Queens Gambit and Netflix

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Geoff Chandler
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Re: Queens Gambit and Netflix

Post by Geoff Chandler » Wed Dec 30, 2020 11:14 am

Thanks Paul,

I thought some of the non-FaceBook crowd deserved to see it.

"I would dearly love to discover the sources of the other games portrayed."

John Henderson in the latest CHESS has a good stab at gathering the games used.

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Matt Mackenzie
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Re: Queens Gambit and Netflix

Post by Matt Mackenzie » Wed Dec 30, 2020 1:20 pm

I'm sure that "turning your king over" to concede a game was more common when I started chess around four decades ago.

(these days, I agree that stopping the clocks is the "normal" way of resigning - but you still see it occasionally)
"Set up your attacks so that when the fire is out, it isn't out!" (H N Pillsbury)

Alistair Campbell
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Re: Queens Gambit and Netflix

Post by Alistair Campbell » Wed Dec 30, 2020 3:14 pm

Paul McKeown wrote:
Wed Dec 30, 2020 8:39 am

[snip]

Nevertheless, it was clear that some considerable effort to make the chess as realistic as possible, and that I applaud. Particularly how the actors, none of whom are known chess players as far as I know, were able to memorise long sequences of realistic moves and even give simultaneous and blindfold displays with them.

[snip]
There was a brief discussion about actors and their ability to memorise chess moves here

viewtopic.php?f=29&t=5511

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JustinHorton
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Re: Queens Gambit and Netflix

Post by JustinHorton » Wed Dec 30, 2020 3:22 pm

Geoff Chandler wrote:
Wed Dec 30, 2020 11:14 am
John Henderson in the latest CHESS has a good stab at gathering the games used.
Erwin l'Ami, no?
"Do you play chess?"
"Yes, but I prefer a game with a better chance of cheating."

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Kevin Thurlow
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Re: Queens Gambit and Netflix

Post by Kevin Thurlow » Wed Dec 30, 2020 8:36 pm

"https://www.superprof.co.uk/lessons/chess/online/

This site alone has 737 coaches charging from £10-£60 an hour. I do not know what the number of coaches
at that site was before 'Queens Gambit' (anybody? has it gone up, just about the same, has it gone down!)"

I had a trawl through this. I claimed to be "advanced" and did a search and got a huge number of hits, some of which said things like, "I have been playing chess for four years and I can teach you." (I hope they can't.) There weren't many I recognized. The site is a good idea in theory of course.

Roland Kensdale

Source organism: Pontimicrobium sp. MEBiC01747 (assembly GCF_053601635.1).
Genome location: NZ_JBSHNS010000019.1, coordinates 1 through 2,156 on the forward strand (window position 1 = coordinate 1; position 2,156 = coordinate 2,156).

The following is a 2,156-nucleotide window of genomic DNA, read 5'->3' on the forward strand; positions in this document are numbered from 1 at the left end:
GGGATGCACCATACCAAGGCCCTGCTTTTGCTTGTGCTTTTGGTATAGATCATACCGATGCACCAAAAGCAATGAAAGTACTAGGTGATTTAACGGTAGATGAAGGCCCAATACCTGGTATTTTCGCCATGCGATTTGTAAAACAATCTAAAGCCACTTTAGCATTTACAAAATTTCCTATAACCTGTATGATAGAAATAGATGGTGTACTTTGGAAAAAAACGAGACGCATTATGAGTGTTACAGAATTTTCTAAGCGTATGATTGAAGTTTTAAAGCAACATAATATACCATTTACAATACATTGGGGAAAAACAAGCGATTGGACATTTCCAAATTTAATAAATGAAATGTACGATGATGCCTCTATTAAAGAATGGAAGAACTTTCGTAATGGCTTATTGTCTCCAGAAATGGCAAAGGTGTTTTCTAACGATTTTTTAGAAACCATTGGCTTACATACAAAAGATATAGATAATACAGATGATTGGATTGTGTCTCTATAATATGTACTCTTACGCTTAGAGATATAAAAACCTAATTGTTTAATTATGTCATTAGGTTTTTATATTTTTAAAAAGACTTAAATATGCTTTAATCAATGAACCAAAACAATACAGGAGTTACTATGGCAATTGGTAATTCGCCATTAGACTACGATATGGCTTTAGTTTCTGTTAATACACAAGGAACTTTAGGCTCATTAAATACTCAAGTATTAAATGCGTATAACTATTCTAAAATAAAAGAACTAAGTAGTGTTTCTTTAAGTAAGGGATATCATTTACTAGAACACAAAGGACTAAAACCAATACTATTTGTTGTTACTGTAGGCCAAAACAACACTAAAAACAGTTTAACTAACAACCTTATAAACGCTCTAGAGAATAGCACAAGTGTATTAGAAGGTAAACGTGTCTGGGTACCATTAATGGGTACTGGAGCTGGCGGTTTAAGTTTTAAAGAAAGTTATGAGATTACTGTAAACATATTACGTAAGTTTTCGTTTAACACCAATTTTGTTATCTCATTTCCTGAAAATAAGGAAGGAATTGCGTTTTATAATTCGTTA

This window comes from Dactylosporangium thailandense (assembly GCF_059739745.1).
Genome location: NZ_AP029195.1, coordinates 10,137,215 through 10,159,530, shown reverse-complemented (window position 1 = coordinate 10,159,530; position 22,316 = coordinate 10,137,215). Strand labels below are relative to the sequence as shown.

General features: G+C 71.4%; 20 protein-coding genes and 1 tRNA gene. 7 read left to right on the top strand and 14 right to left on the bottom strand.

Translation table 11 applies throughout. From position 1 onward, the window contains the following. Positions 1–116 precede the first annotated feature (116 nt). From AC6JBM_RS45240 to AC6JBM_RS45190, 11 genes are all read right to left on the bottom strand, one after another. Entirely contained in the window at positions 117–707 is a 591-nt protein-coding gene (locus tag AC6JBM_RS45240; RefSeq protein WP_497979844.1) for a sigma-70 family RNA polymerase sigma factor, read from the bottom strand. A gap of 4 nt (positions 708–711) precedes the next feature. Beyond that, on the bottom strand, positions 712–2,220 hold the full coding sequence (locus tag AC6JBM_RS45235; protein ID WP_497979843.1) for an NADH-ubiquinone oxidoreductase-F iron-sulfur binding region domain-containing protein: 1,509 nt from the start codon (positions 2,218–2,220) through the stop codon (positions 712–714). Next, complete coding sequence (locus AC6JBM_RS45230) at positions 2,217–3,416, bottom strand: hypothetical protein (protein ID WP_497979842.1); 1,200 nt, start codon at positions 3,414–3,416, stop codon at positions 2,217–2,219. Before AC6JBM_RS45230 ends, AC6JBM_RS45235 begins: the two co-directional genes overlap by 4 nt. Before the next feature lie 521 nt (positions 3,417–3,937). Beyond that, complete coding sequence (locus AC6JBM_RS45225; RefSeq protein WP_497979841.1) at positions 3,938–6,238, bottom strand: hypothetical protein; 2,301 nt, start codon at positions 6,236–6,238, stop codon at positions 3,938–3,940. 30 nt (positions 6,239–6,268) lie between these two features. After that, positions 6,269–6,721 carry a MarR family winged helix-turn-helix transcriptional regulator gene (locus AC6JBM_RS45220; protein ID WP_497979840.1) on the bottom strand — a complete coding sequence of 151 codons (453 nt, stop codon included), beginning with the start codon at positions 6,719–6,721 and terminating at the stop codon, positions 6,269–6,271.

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Re: Queens Gambit and Netflix

Post by Roland Kensdale » Thu Dec 31, 2020 5:19 pm

Paul McKeown wrote:
Wed Dec 30, 2020 8:39 am
I have read that the games were selected by Bruce Pandolfini and Garry Kasparov. I know of two of the games:
- Ivanchuk - Wolff, Biel iz, 1995
- Jakovenko - Stellwagen, Hoogovens, 2007, where Beth played 40. h5!! a winning improvement on the game

I would dearly love to discover the sources of the other games portrayed.

Danny King goes through the queen sacs used in the series:
https://m.youtube.com/watch?v=pnYY1LNOGIo

Also: https://m.youtube.com/watch?v=GDnXAl4_Iw8&t=2s

First of a long series that gives the original games along with screen shots etc.:
https://chessbase.in/news/The-Queens-Ga ... e-1-review

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Christopher Kreuzer
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Re: Queens Gambit and Netflix

Post by Christopher Kreuzer » Tue Jan 19, 2021 6:21 pm

Apparently I chose the right time to take a quick look at some Twitter feeds:

https://twitter.com/MagnusCarlsen/statu ... 12801?s=20

Magnus Carlsen (15 mins ago) posting a video of himself talking about his "favourite scenes from the Queens Gambit."

Alan Kennedy
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Re: Queens Gambit and Netflix

Post by Alan Kennedy » Fri Jan 22, 2021 7:24 pm

https://twitter.com/AlanKennedyttm/stat ... 3393095680 for the latest meme re Queens gambit and Bernie Sanders!

Stewart Reuben
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Re: Queens Gambit and Netflix

Post by Stewart Reuben » Sat Jan 23, 2021 12:40 am

I thought there was some 'poetic license' in the fact that the players often moved without first recording the previous moves. I do realise they would have been playing according to the US Rules of the 1960s.not the FIDE Laws.

Geoff Chandler